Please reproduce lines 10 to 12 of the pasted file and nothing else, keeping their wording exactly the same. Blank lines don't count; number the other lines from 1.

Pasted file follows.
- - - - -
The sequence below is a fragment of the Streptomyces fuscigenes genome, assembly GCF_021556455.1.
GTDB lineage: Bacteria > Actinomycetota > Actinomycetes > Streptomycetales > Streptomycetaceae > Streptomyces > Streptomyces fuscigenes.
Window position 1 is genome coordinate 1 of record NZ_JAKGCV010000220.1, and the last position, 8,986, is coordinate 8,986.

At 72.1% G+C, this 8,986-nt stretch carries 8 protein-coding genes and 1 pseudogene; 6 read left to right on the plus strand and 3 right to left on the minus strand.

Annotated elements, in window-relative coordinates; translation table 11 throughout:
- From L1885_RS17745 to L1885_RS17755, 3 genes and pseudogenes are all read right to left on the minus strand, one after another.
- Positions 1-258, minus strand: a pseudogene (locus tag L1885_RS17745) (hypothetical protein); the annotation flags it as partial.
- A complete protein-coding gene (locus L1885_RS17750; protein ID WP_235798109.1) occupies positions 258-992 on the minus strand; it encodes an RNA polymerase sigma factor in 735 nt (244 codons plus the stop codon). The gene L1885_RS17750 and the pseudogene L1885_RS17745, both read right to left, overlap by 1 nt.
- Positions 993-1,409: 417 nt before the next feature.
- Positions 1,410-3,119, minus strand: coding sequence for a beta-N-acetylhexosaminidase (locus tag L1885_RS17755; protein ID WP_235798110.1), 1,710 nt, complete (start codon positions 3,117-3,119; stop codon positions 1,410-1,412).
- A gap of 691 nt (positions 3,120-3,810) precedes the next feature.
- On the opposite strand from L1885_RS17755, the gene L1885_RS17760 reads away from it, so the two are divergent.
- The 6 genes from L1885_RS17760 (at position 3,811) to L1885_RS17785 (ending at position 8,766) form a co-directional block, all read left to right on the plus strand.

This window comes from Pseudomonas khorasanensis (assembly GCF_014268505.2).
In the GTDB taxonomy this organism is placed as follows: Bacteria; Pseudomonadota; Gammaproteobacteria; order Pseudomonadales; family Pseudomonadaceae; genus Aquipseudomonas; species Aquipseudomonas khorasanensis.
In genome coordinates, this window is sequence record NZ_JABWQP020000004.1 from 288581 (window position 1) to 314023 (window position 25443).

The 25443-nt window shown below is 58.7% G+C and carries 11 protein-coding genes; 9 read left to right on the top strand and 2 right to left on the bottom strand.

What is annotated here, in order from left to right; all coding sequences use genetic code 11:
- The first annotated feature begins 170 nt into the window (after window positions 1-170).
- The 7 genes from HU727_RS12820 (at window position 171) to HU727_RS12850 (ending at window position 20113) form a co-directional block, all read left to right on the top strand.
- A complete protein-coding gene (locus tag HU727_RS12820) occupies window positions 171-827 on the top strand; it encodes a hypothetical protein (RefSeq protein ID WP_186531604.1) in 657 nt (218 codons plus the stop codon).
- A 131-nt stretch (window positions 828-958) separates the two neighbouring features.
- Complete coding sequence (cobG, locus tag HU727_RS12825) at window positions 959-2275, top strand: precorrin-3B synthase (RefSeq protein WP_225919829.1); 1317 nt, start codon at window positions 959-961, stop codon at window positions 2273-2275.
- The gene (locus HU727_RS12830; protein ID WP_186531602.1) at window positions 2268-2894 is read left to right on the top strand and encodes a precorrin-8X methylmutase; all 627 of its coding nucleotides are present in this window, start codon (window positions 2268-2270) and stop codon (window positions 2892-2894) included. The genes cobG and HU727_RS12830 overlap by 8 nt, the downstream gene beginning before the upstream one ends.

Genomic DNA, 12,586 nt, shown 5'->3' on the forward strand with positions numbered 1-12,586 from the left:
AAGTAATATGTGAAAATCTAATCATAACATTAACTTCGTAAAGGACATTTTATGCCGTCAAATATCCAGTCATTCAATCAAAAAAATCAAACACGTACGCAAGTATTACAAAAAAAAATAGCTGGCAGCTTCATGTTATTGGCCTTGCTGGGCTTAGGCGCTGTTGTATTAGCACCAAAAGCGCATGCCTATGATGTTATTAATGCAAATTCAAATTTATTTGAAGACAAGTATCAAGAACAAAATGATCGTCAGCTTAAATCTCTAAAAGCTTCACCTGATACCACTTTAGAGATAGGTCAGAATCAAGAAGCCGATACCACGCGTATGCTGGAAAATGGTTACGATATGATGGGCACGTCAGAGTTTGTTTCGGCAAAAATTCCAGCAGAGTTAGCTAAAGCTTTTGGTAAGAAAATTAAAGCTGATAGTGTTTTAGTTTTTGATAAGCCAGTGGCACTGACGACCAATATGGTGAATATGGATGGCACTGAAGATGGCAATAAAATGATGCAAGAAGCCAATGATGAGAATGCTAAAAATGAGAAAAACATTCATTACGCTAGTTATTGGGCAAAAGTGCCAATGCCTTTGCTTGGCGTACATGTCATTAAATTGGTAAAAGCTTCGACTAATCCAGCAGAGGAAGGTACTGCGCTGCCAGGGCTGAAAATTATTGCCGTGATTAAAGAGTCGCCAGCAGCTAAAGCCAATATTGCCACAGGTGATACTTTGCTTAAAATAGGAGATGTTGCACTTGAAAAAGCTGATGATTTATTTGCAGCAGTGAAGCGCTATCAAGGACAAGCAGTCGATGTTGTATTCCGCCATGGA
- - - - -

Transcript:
- Positions 1,410-3,119, minus strand: coding sequence for a beta-N-acetylhexosaminidase (locus tag L1885_RS17755; protein ID WP_235798110.1), 1,710 nt, complete (start codon positions 3,117-3,119; stop codon positions 1,410-1,412).
- A gap of 691 nt (positions 3,120-3,810) precedes the next feature.
- On the opposite strand from L1885_RS17755, the gene L1885_RS17760 reads away from it, so the two are divergent.